Vampires are roaming our landscape. Movies, TV, books, the Internet…it’s been hard to avoid the sight of those pasty-faced creatures baring their hideous fangs. But oh, how I’ve tried. The national obsession with vampires has simply never sunk its teeth into me.
I’ve always lumped vampires in with other imaginary creatures, like zombies, angels, and fairies. They don’t really exist, so why waste my time thinking about them?
I’m not opposed to the idea of magic. There genuinely seem to be times in our lives when magic, or–more accurately–good luck, rains down on us, and our lives are happier as a result.
But vampires? Forget it.
Now comes word of another kind of vampire. And this kind really demands our attention, even mine. The term “vampire” is now applied to what the Environmental Defense Fund calls “energy suckers” (as opposed to bloodsuckers). New devices like cable boxes and game consoles are so power-thirsty that, whether or not you’re using them, they consume enormous amounts of energy. One estimate is that each year they consume as much energy nationally as the entire state of Maryland.
Are you surprised to learn that we’re also sucking up power when we keep our chargers, DVRs, laptops, and microwaves on standby? EDF notes a study by the Lawrence Berkeley National Laboratory of suburban homes in California. The study found that these devices account for as much as 10 percent of a home’s energy consumption.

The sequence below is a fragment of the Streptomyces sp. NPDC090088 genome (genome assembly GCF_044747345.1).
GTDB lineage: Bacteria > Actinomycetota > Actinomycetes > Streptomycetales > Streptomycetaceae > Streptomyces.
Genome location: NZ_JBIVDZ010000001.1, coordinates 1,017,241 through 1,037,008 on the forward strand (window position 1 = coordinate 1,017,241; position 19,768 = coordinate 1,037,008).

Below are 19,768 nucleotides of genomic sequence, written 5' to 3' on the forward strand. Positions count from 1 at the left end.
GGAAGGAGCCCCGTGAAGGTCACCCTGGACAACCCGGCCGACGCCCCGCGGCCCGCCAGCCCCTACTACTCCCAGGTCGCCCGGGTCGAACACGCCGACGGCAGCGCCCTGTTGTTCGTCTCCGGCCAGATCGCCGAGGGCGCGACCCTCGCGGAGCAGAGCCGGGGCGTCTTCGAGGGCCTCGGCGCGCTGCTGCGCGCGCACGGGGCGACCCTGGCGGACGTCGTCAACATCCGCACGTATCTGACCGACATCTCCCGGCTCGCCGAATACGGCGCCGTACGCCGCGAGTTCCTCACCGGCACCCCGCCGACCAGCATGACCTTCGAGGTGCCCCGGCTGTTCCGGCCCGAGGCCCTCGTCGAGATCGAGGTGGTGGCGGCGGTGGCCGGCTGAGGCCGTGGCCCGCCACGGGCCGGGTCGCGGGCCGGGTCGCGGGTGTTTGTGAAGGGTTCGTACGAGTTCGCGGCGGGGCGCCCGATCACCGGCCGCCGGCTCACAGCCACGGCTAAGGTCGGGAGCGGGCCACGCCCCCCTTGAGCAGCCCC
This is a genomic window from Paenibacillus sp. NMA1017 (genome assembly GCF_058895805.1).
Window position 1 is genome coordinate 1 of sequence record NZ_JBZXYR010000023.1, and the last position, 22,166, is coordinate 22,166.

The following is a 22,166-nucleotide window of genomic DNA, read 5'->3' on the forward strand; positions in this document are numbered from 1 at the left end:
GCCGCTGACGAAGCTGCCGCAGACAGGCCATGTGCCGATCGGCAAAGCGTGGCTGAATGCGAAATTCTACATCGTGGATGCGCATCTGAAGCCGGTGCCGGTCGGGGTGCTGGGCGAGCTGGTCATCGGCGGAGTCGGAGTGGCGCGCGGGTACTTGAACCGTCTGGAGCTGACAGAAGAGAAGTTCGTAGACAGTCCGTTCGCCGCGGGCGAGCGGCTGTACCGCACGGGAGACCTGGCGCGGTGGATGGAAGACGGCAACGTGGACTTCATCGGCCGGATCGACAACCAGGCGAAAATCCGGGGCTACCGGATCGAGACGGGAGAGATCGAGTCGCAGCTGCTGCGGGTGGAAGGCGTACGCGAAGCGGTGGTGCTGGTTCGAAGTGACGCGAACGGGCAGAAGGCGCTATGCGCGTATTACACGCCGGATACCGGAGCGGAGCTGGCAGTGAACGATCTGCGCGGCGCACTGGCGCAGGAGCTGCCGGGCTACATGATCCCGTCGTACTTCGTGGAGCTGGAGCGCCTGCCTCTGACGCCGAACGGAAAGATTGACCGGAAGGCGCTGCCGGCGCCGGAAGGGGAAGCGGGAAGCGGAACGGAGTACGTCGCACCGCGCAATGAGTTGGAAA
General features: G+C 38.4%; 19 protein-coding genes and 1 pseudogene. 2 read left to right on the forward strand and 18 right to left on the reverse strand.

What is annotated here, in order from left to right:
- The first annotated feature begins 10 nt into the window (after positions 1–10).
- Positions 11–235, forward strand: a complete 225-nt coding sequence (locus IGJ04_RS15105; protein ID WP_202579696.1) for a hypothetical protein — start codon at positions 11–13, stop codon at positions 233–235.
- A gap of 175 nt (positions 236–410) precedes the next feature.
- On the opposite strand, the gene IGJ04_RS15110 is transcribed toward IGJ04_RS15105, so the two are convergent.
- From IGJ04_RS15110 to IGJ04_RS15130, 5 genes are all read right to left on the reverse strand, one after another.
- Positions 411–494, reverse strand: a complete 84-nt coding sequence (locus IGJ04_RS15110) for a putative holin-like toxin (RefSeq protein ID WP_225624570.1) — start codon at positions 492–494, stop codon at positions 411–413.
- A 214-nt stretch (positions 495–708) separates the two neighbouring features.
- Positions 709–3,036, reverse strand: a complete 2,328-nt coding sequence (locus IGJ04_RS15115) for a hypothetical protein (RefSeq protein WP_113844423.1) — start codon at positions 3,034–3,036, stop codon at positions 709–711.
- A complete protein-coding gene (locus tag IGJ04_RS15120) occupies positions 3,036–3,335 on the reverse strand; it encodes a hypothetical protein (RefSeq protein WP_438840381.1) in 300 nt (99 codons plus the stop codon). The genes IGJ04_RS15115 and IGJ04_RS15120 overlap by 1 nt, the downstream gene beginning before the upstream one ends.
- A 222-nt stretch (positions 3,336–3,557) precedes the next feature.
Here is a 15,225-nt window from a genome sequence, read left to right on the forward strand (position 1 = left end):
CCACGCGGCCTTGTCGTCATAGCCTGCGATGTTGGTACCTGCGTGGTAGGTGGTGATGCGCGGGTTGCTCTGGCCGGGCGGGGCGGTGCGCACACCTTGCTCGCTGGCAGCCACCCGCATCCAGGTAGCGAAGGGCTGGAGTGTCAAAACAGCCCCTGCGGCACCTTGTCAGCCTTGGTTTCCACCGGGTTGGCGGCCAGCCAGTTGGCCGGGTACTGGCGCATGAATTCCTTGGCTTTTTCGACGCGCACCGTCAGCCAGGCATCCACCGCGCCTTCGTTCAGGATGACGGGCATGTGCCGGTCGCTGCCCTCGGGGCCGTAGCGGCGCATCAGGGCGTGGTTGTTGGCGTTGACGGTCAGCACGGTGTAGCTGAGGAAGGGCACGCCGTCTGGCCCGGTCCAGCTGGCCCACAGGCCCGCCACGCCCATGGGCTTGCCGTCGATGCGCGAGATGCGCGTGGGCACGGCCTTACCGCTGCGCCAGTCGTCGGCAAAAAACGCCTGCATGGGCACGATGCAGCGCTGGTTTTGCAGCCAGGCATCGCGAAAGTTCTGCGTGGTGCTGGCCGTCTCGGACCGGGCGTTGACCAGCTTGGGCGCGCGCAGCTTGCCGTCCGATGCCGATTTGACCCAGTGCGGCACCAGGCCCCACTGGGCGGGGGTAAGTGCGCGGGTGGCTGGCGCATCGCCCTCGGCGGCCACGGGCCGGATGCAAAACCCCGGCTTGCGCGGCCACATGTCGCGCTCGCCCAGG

Shall we plunge a stake into the hearts of these vampires? We can do it by adopting a bunch of new approaches to our electronic devices. Some may sound inconvenient at first, but so did brushing my teeth with my (battery-powered) electric toothbrush till I got used to it. So let’s try at least a few of these.
First, we can do something as simple as unplugging our smartphone chargers. Unbeknownst to many of us, leaving those chargers plugged in uses energy. A more significant step? Turn off the power strips that supply energy to powerful devices we’re not using every minute. You can start by flipping the switch on the power strip behind your TV.
Even less inconvenient: Simply look for the Energy Star logo when you buy new appliances. The products that receive this stamp of approval can cut standby use by 30 percent.
But wait, there’s more. You can return to those thrilling days of yesteryear and use old-school methods that conserve energy. Dry your clothes on a clothesline instead of a dryer. And when you do use your dryer or dishwasher, make sure you’ve put in a full load. Try opening curtains, shades, and blinds during the day so natural light can brighten your home.
Two more things to consider: investing in a programmable thermostat like Google’s Nest, which won’t waste energy when you’re not home, and switching to an on-demand water heater (or insulating your old one).
Finally, look into apps that can reduce your energy bill. New smartphone apps allow you to turn on or off any device that’s plugged into an outlet, even when you’re away from home.
The ultimate goal, of course, is renewable energy. We’re moving slowly but inevitably toward the adoption of more and more ways to switch to renewable energy. In the meantime, you needn’t be a disciple of Al Gore to acknowledge this inconvenient truth: We don’t have to let modern-day vampires suck energy the way Dracula sucked the blood of his victims. Be(a)ware of these vampires, and save energy when you can.
Susie— Great blog. Good length. Snappy writing. It makes me think about my own habits! —Chip